What are Shaders?
Once upon a time, each 3D video card had a fixed list of things that it could do. At first, the feature lists were short: the cards could draw polygons, do some basic texturing, a little alpha blending, and that was it. As time went on, the list of features increased and increased: offscreen buffers, multisampling, hardware transform and lighting, and so forth. Every time somebody thought of some new rendering trick they wanted to try, they had to design a new video card with the new ability. People are creative, so soon, the list of known features exceeded 350 - this is not an exaggeration, see the OpenGL extension registry! Each of these features corresponded to each of the hundreds of rendering tricks that people had thought of so far. Yet, people kept designing new video card features, because their creativity for inventing new rendering tricks had not nearly been exhausted.
Eventually, somebody realized that video cards needed to be more like computers. When you want your computer to have a new capability, you don’t design a new computer. You install a new piece of software. Adding software gives a computer new capabilities. If you could download new software to your video card, they reasoned, you wouldn’t need design a new video card every time you thought of a new rendering trick. You could upgrade the new feature right into the card, right when you needed it.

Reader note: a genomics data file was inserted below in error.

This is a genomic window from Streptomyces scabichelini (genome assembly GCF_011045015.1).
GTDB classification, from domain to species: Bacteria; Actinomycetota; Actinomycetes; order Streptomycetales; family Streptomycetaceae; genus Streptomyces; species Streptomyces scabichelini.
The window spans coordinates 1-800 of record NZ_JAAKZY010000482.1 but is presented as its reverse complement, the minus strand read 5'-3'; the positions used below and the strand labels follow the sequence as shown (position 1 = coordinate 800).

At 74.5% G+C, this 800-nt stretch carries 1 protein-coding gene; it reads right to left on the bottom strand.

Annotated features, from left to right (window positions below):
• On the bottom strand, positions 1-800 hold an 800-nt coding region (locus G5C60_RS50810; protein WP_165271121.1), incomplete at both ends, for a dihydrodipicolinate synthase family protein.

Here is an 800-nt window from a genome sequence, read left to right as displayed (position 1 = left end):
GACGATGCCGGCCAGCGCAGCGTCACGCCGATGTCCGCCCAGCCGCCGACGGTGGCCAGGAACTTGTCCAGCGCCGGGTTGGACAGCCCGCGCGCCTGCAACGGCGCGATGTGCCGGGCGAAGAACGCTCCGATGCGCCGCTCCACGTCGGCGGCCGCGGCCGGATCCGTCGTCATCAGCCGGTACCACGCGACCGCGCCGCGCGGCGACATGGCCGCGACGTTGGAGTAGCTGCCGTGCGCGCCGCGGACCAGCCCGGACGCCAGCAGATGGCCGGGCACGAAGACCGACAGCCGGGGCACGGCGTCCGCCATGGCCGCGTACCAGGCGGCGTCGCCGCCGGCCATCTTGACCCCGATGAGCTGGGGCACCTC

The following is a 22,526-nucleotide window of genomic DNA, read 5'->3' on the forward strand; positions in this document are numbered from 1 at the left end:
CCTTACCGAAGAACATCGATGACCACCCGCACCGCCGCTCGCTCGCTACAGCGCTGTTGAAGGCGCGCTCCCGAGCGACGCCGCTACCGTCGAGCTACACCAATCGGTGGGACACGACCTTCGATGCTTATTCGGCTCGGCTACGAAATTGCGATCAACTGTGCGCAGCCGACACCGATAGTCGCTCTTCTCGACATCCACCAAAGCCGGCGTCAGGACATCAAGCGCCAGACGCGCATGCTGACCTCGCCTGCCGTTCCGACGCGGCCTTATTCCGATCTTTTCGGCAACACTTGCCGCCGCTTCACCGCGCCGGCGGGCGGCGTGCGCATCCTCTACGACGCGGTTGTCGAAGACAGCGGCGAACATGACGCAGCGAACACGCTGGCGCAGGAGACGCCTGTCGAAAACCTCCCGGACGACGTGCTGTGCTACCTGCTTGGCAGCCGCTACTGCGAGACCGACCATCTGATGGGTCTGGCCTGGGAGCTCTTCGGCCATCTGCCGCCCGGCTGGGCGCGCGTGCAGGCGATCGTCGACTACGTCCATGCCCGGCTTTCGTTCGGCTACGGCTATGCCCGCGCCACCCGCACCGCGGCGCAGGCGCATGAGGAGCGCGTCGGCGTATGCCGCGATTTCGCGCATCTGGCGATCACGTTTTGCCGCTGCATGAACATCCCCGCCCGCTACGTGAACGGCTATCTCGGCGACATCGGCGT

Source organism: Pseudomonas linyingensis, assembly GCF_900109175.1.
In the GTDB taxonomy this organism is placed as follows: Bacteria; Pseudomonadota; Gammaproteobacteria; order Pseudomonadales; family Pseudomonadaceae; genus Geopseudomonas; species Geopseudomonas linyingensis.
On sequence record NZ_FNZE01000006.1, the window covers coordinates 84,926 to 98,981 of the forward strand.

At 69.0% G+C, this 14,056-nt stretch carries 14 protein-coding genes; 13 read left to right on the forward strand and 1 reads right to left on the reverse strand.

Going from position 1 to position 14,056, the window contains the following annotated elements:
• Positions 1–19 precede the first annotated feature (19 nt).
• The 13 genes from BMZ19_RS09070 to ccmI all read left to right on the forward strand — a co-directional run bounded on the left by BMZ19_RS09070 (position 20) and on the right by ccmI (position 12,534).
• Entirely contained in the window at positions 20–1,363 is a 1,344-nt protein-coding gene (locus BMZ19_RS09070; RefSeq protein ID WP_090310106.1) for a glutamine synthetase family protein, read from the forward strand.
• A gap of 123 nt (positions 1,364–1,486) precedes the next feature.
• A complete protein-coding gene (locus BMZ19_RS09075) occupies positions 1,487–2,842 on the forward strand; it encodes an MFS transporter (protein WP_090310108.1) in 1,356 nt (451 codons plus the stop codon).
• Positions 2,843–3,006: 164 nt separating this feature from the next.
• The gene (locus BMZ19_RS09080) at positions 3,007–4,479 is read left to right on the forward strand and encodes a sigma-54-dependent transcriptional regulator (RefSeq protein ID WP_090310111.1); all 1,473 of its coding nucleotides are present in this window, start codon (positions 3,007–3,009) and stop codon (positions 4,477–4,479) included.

And so, shaders were invented. Shaders are software for video cards. Shaders look just like computer programs, but they’re executed by the video card, not the computer. If a video card supports shaders, it can be upgraded to support almost any desired behavior. Pretty much, the only thing that limits a shader-based video card is its speed.
Automatic use of Shaders
As of version 1.5.0, Panda has several advanced rendering techniques such as per-pixel lighting, normal mapping, gloss mapping, glow mapping, HDR, bloom, and cartoon inking. In order to make these work, Panda is quietly uploading shaders to your video card. You don’t need to write shaders to use these features, or even know much about shaders. You just turn these features on. To learn how to turn these features on, read about these features in their own sections of the manual.
Writing your own Shaders
If what you want to do is one of the things that Panda already supports automatically, such as per-pixel lighting, normal mapping, gloss mapping, glow mapping, HDR, bloom, or cartoon inking, you don’t need to write any shaders. Just let Panda handle it.
But if you want to do anything else — for instance, if you wanted to do painterly rendering, or water reflections, or lens flare, or … well, your imagination’s the limit — in that case, you need to write your own shaders. The following sections will tell you about how to do that in Panda3D.
- Shader Basics
- List of Possible Cg Shader Inputs
- List of GLSL Shader Inputs
- Shaders and Coordinate Spaces
- Known Shader Bugs and Limitations
- The Shader Generator
- Cg Shader Tutorial
- Compute Shaders